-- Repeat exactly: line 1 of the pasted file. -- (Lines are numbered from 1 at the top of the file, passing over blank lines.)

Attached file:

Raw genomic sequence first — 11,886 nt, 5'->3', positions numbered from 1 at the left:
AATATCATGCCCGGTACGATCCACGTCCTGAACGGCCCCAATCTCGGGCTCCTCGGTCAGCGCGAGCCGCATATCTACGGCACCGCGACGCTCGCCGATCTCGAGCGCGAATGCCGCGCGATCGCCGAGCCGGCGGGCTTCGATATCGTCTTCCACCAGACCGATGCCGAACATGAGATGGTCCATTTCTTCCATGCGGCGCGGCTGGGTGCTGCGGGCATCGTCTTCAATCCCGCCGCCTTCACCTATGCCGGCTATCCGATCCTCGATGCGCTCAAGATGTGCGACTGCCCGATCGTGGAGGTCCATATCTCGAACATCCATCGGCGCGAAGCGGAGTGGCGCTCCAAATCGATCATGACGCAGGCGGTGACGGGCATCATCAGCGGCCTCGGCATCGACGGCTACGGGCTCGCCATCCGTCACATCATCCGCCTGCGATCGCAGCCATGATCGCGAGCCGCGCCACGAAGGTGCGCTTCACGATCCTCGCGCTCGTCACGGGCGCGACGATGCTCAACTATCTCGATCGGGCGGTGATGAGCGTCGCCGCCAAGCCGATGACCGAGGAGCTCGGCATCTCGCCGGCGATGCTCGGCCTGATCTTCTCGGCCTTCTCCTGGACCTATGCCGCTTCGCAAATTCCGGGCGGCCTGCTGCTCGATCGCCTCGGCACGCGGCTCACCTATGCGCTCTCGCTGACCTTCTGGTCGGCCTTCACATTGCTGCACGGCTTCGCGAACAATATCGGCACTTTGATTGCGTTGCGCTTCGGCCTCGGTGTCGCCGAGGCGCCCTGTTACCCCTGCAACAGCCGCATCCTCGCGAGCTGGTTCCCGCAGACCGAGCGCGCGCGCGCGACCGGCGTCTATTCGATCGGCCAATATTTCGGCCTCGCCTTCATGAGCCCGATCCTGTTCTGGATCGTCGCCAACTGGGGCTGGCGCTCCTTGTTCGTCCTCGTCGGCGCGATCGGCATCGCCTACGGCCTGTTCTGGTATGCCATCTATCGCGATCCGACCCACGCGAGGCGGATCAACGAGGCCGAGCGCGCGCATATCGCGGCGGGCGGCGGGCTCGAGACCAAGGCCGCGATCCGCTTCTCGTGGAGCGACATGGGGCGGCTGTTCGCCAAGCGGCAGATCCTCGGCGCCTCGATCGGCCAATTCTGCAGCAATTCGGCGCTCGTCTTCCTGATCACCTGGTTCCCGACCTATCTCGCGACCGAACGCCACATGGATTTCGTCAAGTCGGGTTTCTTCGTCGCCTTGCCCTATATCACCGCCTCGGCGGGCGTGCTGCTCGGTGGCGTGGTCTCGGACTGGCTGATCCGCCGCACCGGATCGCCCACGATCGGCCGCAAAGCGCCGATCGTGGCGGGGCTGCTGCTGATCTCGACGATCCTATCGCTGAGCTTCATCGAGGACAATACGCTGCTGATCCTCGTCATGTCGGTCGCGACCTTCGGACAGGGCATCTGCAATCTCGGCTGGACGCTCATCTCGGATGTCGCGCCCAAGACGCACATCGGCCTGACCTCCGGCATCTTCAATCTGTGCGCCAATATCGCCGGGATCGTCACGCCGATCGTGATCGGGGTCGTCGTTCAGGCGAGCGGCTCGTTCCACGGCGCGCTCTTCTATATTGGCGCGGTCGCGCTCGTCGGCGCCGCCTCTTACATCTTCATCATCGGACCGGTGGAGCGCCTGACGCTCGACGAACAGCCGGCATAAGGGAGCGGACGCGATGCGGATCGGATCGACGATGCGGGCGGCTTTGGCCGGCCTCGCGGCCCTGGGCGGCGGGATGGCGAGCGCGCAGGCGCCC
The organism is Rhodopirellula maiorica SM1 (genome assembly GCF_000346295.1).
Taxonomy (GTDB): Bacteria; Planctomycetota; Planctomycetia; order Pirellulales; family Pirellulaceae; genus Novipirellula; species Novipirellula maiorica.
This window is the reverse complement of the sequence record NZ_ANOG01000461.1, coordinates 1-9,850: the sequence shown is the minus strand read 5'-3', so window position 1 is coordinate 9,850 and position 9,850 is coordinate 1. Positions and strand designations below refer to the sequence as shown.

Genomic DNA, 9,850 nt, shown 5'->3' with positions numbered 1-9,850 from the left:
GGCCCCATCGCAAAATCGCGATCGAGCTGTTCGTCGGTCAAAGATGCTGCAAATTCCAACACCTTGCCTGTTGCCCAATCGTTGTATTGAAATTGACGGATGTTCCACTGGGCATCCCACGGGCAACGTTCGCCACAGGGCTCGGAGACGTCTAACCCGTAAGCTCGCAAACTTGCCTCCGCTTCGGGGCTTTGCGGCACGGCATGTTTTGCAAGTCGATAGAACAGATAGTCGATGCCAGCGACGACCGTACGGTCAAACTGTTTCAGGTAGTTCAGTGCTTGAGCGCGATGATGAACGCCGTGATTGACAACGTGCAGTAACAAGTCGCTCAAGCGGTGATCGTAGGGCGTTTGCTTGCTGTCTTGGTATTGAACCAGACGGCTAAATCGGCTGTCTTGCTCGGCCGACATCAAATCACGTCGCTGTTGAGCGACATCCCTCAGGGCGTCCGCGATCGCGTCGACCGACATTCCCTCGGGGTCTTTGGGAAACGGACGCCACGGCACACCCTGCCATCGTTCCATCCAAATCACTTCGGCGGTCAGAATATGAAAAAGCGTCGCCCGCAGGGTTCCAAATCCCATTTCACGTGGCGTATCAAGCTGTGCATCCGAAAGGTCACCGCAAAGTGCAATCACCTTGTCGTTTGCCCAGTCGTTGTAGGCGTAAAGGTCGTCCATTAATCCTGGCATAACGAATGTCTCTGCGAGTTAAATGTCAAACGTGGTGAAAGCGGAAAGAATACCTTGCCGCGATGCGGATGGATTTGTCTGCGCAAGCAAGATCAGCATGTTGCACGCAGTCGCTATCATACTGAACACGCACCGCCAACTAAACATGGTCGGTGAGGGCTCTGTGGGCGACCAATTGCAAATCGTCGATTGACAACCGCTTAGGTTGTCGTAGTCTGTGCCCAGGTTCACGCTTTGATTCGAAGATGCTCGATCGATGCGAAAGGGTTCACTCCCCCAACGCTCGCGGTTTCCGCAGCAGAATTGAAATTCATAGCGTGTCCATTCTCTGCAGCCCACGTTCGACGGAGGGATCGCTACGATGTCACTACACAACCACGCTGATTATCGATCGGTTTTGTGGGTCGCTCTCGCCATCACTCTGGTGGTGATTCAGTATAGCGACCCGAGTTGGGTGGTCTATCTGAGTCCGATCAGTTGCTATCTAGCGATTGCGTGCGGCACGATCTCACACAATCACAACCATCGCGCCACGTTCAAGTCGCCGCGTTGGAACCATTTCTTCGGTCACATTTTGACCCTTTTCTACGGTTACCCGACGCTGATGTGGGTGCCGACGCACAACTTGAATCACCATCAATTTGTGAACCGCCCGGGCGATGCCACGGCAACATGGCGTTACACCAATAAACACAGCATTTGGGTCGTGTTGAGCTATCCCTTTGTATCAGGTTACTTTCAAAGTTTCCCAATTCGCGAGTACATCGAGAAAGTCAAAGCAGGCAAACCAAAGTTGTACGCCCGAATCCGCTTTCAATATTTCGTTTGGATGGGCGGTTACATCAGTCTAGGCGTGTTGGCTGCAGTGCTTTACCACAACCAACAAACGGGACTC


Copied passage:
Raw genomic sequence first — 11,886 nt, 5'->3', positions numbered from 1 at the left: